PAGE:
You already know how to use language to create and interpret meaning; thus, you already have an intuitive grasp of many basic rules of English grammar.  In this class we will review the rules but focus equally on how those rules work, how the parts of sentences fit together and combine to make and change meaning.  Along the way, you will gain a greater confidence in your own ability to use English effectively and, eventually, to teach it to others.

            Using the Understanding English Grammar textbook & workbook (as well as some D2L handouts from another text), we’ll cover the basics of morphology, phonology, a brief history of English’s development, then in more detail the key concepts of structural grammar.  Along the way, we’ll also be reading & discussing two books by linguist John McWhorter.  His highly accessible & often funny work will deepen our understanding of historical & recent changes in English usage, provide new insights regarding pronunciation, grammar, & etymology, and encourage us to see English as a living & ever-changing language.

            COURSEWORK will include regular homework/exercises, take-home tests, discussion, a final project, & a discussion kick-off handout.  

             THIS IS A REQUIRED COURSE for SECONDARY CERTIFICATION ENGLISH MAJORS...but ANY English major, minor, or others interested in the inner workings—& sometimes odd past & present—of English are welcome! 

Course Texts:

Martha Kolln, Loretta Gray, & Joseph Salvatore.  Understanding English Grammar, 10th ed

Robert Funk.  Exercises for Understanding English Grammar, 10th ed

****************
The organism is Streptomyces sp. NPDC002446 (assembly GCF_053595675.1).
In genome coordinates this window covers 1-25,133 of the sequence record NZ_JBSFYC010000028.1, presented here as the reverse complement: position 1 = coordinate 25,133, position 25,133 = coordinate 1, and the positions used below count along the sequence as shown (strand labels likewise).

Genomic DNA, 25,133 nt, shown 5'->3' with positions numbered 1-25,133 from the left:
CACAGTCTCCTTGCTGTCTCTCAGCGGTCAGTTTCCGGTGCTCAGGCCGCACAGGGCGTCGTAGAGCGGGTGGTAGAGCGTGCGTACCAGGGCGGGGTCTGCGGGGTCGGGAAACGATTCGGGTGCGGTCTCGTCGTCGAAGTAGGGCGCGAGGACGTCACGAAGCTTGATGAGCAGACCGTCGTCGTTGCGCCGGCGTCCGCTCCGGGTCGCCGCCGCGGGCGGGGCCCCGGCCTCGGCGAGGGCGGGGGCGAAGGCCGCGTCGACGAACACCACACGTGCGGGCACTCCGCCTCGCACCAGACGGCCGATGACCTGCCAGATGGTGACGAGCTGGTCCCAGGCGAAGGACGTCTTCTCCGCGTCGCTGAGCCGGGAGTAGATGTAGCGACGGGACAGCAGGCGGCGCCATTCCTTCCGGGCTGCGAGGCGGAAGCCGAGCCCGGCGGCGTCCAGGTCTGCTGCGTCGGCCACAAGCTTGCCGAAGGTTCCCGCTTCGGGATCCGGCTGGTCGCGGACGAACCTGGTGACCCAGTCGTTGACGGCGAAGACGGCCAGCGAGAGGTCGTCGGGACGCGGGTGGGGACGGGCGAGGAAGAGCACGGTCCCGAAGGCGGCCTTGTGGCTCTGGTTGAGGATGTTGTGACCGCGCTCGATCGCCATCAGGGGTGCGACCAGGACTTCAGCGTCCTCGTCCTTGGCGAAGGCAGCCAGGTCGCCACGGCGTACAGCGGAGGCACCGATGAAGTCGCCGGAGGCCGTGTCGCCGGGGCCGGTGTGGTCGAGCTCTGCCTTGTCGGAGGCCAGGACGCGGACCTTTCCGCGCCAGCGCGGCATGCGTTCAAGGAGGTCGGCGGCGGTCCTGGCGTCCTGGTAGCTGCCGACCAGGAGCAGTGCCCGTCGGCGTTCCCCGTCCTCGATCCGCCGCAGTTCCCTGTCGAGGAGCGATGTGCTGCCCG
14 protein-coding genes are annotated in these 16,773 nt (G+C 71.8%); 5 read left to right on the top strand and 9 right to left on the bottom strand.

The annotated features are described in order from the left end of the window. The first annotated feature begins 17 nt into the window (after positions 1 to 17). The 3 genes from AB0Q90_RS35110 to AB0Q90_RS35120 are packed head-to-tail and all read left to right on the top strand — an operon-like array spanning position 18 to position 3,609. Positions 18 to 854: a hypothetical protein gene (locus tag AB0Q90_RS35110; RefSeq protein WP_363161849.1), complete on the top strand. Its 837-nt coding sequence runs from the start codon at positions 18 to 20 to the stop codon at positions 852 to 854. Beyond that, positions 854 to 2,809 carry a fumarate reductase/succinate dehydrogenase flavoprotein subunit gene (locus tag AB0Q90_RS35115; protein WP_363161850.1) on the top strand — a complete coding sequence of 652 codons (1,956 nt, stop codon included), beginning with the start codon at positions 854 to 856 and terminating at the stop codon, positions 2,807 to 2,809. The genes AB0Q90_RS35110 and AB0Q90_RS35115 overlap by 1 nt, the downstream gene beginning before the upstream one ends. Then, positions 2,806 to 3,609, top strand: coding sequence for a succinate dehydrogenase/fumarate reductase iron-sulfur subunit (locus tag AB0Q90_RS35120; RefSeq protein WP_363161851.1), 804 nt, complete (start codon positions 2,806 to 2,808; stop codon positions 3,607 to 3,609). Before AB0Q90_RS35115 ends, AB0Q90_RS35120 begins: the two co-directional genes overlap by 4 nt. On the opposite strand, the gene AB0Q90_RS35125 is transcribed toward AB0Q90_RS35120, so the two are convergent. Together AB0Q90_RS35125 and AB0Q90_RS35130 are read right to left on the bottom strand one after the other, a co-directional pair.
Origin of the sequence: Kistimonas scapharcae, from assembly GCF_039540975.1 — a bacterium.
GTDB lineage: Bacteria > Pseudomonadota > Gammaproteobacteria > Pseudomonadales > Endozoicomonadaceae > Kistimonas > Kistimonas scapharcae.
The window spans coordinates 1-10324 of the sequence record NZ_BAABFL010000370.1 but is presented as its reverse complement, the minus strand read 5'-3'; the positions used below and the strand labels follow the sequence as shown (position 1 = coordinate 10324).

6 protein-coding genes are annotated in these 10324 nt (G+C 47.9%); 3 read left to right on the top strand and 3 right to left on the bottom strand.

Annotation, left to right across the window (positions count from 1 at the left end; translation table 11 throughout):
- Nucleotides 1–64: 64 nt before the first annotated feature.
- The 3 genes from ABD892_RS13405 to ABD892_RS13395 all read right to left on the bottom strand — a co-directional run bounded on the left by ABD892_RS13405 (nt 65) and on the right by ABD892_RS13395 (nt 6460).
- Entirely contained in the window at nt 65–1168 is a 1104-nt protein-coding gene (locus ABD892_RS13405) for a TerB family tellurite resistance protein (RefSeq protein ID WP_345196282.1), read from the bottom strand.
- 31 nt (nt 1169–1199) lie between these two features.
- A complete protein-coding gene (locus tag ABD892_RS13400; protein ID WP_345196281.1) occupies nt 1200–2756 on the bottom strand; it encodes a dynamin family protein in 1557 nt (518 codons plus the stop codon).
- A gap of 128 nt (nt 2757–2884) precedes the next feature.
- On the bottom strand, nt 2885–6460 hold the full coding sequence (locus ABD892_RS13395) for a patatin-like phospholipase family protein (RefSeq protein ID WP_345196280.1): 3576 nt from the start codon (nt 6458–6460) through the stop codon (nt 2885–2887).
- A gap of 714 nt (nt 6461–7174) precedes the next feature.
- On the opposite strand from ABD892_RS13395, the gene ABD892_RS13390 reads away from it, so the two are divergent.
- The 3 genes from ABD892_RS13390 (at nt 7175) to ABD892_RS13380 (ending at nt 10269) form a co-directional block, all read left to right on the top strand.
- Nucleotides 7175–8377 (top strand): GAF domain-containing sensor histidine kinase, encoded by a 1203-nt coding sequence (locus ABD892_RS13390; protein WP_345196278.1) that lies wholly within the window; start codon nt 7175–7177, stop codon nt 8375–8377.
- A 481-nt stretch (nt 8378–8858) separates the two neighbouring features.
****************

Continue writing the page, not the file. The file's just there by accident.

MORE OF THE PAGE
John McWhorter.  Our Magnificent Bastard Tongue: The Untold History of English

John McWhorter.  Words on the Move: Why English Won’t—and Can’t—Sit Still (Like, Literally)

English 426: Teaching Adolescent Literature

Dr. Tom Crochunis
MW 2:00-3:15

            Is there any genre of contemporary literature that is more widely read, represented in media, or active in the minds of the young of all ages than young adult literature (YA for short)? YA may be our era’s literary equivalent of popular music, a set of cultural styles and practices that inform the reading, media watching, and interpretive practices of (not just literally) young people. This class will explore writing and media about adolescents and for adolescents, inviting students to investigate and interpret texts and the people who experience them, to create their own texts about adolescent experiences, and to consider what leads audiences of all ages to be intrigued by representations of adolescence.

            For students in the secondary English education program, assignments will involve learning about strategies for teaching reading and literary study to young people, selecting and evaluating texts for use with young people, and playing the role of advocate for engaging with literature in one’s community; these students will also have additional options to write creatively and critically. Students in the regular BA or writing emphasis who take the course will extend their thinking about the course’s subjects through analyzing texts and media dealing with adolescents, researching how people have been affected by their adolescent experiences with literature and film, and creating texts that represent adolescents and their experiences. By arrangement with the professor, major assignments may include curricular planning, creative/media projects, or literary research projects as suits the goals of individual students. Together, we will analyze contemporary interest in the literature of adolescence.

            While students in the secondary English education program must take EDU290 as a pre-requisite to taking this course, students in the regular English or writing emphasis BAs may request permission of the professor to have the pre-requisite waived.

English 427: Advanced Poetry Workshop
Dr. Nicole Santalucia
MW 2:00-3:15

English 435: Creative Nonfiction Writing
Dr. Kim van Alkemade
TR  5:00 - 6:15